Hello 👋🏾. You may have noticed that I haven't been posting much lately. I went from averaging two to three posts per month to only one post per month this quarter. I've been busy reading, learning, and having conversations about Web3. And in case you haven't heard, I've decided to leave my full-time role at Sonder and design my own work experience centered around web3, and of course, this blog.
I don't have all the details yet, but it'll consist of DAOs, research & investing, and more writing! This blog is almost two years old, and it's grown beyond anything I initially imagined. I'm also very excited to let you know that you can now become a premium subscriber - more details and instructions here. I launched the paid plans earlier this week on Instagram, and I'm happy to say that Tolu's Notes has some revenue. This wouldn't have been possible without all of your support; thank you!
Lastly, the email subscription flow was broken for weeks, maybe a month, while I was busy. It has now been fixed, thanks for letting me know.
Enjoy the post,
Think of a country with a developing economy that lowers taxes partly because they can't enforce higher ones yet. There aren't enough established institutions and policies; besides, citizens may not be too fond of their national identities just yet. To kickstart the economy, they lower taxes to entice local and foreign entrepreneurs into migrating their businesses and livelihoods. Some even provide fast-tracked citizenship if expats invest in local companies or real estate. The incentive structure is designed to benefit those that are willing to pack up their entire life, migrate to the new country, and fully move in.
Now think about the internet's early days with its vibrant but developing digital economy. Initially, it wasn't important enough for businesses to consider migrating, and people joked that internet companies were dead after the dot-com bubble. We know how that bet turned out, but how did we get here?
Free To Play
The web's taxes are essentially zero — it is effortless for anyone to move in. Entrepreneurs are incentivized to build on the internet because starting an online business is almost free. Businesses also benefit from high margins either due to low operating costs or scale, thanks to the network effects enabled by the internet.
But while hybrid businesses and digital services thrive, digital goods have suffered. Creators who moved in ended up getting priced out by companies who could benefit from scale. Companies aggregated content and gave it away, leading to concentration and an imbalance in value distribution.
Creators could no longer stand on their own on the free-to-play web. They succumbed to paying high big-tech taxes while big-tech continued to pay the low internet tax.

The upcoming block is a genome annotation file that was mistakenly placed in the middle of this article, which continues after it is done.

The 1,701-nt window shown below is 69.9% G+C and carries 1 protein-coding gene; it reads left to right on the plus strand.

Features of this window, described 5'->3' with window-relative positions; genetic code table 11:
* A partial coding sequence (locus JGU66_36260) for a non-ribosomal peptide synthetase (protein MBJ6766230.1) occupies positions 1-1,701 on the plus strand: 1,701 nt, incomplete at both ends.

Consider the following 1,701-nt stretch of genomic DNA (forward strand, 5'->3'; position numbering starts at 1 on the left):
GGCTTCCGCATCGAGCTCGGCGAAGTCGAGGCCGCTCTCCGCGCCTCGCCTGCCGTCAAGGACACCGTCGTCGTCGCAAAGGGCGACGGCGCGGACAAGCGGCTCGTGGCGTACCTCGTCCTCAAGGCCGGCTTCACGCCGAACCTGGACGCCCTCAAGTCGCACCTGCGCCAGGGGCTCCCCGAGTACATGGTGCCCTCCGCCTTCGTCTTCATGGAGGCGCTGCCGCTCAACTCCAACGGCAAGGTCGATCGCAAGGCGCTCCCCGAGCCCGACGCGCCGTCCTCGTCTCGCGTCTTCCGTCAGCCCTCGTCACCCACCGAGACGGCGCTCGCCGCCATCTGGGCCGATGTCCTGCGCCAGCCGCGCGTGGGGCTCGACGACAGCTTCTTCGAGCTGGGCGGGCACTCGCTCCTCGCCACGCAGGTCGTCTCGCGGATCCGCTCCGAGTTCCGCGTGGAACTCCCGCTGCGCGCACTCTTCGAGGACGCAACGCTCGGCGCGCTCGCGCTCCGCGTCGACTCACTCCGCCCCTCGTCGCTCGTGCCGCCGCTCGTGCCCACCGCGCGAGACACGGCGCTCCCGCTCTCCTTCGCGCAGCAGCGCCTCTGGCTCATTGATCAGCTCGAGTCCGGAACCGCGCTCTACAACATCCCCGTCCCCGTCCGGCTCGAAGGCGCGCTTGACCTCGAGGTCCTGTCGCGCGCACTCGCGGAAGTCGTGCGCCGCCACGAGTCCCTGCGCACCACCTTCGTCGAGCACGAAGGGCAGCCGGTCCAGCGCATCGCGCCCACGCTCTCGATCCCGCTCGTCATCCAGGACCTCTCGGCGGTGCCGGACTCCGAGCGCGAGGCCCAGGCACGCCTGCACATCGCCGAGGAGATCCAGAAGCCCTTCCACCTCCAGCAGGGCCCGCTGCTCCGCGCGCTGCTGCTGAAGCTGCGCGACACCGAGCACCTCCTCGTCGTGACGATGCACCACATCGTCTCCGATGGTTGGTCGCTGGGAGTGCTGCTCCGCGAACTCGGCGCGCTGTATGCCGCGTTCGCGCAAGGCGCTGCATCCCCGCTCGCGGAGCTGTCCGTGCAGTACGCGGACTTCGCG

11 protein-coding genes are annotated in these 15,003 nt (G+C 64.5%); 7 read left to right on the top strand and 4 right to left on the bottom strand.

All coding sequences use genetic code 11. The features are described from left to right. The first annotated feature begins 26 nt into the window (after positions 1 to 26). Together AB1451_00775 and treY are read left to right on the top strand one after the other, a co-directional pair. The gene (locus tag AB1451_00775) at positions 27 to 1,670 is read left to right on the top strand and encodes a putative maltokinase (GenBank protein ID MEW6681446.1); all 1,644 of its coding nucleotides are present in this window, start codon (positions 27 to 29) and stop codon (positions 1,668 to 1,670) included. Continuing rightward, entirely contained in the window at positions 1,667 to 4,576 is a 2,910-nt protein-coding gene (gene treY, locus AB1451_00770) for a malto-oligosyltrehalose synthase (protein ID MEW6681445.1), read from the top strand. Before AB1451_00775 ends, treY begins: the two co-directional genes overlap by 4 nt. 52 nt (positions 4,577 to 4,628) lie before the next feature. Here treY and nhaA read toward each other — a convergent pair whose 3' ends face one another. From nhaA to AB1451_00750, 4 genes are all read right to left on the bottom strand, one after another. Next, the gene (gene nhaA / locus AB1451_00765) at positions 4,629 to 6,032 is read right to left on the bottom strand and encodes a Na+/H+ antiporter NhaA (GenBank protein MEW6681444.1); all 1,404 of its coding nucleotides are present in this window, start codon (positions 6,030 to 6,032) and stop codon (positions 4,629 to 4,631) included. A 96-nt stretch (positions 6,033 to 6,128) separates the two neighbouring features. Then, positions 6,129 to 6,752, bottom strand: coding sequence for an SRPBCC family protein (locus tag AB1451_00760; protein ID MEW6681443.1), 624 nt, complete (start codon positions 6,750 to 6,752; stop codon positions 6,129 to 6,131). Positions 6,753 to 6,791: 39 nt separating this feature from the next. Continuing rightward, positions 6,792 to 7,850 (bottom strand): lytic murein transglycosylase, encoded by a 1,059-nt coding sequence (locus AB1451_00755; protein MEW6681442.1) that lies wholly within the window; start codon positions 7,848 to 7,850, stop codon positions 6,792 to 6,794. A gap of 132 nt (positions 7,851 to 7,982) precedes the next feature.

The low-tax internet policy was successful in that it brought everyone online. Because of that policy, the internet is now a serious place to do business. But it came at the cost of extreme concentration and inequality. Creators bring the most value but get the least in return.
At a glance, it may seem that consumers also benefit from this policy, but that's far from it. After giving away goods for free, companies make money by understanding consumers' behavior and serving more relevant ads. It becomes a volumes game: more users → more attention → more data → more ad revenue. You can delete the user from that equation and simply view them as units of attention. I've written about this in the past, but algorithmic feeds like we see on all social platforms exist to maximize attention which translates to revenue often at the user's expense.
The algorithm is also good at pitting creators against each other for scraps. Youtubers spend many hours trying to understand and predict the YT algorithm but the rules change as soon as they figure it out. Youtube works when a few creators make all the money, and most creators aspire to make some money.
It's all about concentration in and out, and the worst part is that creators are locked-in on these platforms. Web2 is free but you can't leave the game.
You could argue that "free" is the internet's culture; that people value content, not the creators behind them. But creator-focused platforms continue to thrive, and fans are increasingly open to paying for consumption . Writers are leaving in droves to self-publish on low-tax platforms like SubStack, and creators realize that the most valuable part of their relationship with platforms is the content they create.
They are learning that loyal fans are willing to pay them directly regardless of where they decide to publish. They've learned just how much leverage they have over the status quo: whoever owns the content has the most leverage in the long run, and signing it over to a platform is a horrible deal .
Consumers are also learning that the best way to support creators is to skip the middleman (aggregators) and pay creators directly. These factors are changing the internet culture.
We're realizing that ads may not be the best way to monetize everything online. They took off because they were one of the earliest digital-native ways to monetize, and the low-tax internet policy made it the ideal business model.
The low-tax drove adoption and helped internet businesses compete on cost with physical counterparts. But now that most people have migrated and internet businesses are here to stay, is it time to consider changing the internet's policies?
Before continuing, it's crucial to understand how I think about cryptocurrencies. Crypto is spawning a wave of new technologies that are upgrading the possibilities of the internet by building the necessary infrastructure required to grow the digital economy.